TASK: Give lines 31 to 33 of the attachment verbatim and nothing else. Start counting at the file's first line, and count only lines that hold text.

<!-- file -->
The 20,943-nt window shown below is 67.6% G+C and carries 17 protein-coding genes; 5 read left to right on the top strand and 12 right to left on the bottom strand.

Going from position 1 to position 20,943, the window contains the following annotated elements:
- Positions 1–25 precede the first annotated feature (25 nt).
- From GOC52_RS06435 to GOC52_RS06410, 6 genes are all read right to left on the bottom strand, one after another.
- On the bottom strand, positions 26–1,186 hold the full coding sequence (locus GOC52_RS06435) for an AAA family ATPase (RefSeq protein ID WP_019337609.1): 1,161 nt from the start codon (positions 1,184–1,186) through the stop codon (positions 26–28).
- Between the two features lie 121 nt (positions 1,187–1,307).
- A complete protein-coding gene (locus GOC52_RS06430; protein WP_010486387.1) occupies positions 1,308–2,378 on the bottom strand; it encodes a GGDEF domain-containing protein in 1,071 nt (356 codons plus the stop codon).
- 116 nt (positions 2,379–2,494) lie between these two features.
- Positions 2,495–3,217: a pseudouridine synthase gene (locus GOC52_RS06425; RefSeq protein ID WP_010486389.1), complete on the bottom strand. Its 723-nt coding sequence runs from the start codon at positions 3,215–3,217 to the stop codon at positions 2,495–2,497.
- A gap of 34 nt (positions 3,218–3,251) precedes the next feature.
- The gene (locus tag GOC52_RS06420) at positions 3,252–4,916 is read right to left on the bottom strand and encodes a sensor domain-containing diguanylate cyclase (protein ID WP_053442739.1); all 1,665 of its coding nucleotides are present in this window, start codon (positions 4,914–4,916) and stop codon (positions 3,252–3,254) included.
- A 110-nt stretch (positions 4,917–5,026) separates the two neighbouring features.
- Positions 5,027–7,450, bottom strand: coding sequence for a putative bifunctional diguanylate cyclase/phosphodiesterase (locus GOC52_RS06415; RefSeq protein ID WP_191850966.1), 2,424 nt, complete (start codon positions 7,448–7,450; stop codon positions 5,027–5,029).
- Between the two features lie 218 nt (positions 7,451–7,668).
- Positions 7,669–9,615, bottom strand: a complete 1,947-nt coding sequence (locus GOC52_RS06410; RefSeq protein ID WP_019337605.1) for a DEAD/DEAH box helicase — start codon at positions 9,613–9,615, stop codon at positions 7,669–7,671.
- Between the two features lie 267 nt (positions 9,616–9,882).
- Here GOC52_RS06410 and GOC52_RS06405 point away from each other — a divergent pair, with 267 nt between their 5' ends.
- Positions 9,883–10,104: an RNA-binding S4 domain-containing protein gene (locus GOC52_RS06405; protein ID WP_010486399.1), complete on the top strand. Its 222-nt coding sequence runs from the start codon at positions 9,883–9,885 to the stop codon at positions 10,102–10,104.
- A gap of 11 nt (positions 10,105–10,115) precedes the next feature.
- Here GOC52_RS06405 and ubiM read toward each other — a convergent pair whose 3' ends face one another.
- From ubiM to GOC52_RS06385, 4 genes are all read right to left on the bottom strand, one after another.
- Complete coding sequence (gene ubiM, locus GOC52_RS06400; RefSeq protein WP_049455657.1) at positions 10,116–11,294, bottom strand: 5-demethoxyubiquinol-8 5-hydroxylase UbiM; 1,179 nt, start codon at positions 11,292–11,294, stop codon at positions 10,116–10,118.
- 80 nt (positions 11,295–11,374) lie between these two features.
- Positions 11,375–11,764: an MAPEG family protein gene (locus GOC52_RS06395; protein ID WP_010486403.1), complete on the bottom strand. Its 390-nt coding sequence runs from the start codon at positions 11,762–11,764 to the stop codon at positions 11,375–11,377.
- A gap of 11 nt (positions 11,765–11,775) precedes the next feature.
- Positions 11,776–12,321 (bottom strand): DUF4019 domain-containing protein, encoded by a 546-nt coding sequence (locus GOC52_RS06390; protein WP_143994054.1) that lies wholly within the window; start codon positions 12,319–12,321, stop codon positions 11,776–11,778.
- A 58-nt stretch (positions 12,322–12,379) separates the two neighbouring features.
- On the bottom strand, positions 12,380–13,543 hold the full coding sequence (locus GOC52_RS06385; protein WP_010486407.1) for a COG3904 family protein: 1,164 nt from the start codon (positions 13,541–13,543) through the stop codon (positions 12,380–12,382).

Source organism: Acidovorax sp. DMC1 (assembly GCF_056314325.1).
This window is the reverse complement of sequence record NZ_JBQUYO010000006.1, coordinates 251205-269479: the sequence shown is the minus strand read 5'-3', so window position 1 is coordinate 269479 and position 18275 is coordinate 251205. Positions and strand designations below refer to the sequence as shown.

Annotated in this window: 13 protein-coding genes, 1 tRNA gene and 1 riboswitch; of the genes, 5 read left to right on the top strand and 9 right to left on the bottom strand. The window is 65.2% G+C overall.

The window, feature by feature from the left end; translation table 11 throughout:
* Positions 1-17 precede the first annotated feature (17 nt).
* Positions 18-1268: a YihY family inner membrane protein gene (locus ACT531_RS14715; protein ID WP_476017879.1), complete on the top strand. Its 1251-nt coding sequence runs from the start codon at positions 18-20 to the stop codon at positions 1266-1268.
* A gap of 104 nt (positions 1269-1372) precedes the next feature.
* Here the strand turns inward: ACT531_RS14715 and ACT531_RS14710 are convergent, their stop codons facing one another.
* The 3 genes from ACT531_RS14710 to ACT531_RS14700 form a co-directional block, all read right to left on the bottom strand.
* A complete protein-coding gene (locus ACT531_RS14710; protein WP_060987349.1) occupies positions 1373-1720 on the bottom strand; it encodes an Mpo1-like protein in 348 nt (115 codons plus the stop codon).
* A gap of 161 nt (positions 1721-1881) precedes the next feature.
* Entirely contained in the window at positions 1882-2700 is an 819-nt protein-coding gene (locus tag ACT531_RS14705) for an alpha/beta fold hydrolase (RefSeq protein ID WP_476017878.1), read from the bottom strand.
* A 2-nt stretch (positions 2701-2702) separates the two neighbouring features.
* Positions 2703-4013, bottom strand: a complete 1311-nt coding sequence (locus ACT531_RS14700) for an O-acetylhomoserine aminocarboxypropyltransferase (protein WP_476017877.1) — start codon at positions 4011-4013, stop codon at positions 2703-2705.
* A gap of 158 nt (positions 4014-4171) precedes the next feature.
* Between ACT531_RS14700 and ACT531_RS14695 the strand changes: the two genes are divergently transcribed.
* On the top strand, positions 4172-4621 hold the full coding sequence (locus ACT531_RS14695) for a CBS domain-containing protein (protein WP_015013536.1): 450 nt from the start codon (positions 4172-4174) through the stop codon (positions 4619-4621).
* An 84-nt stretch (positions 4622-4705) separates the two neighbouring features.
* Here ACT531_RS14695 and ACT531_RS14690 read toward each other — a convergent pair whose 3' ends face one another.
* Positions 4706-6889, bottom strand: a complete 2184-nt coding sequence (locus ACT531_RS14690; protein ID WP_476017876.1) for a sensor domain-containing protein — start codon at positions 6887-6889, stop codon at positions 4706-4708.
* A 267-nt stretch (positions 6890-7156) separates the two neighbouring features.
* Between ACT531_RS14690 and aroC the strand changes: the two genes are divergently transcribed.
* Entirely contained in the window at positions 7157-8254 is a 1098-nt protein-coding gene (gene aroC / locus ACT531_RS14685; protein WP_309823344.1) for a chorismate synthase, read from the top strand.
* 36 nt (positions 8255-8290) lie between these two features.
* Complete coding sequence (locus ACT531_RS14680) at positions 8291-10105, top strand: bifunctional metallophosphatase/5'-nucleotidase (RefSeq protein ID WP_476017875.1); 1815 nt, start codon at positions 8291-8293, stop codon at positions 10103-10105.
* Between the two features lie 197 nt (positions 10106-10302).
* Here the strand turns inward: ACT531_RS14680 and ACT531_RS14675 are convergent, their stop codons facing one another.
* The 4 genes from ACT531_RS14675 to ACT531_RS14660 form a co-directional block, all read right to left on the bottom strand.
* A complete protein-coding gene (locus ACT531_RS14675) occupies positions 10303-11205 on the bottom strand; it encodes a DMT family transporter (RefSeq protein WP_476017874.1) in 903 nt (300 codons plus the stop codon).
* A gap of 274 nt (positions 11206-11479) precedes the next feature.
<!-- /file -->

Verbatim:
Annotated in this window: 13 protein-coding genes, 1 tRNA gene and 1 riboswitch; of the genes, 5 read left to right on the top strand and 9 right to left on the bottom strand. The window is 65.2% G+C overall.

The window, feature by feature from the left end; translation table 11 throughout:
* Positions 1-17 precede the first annotated feature (17 nt).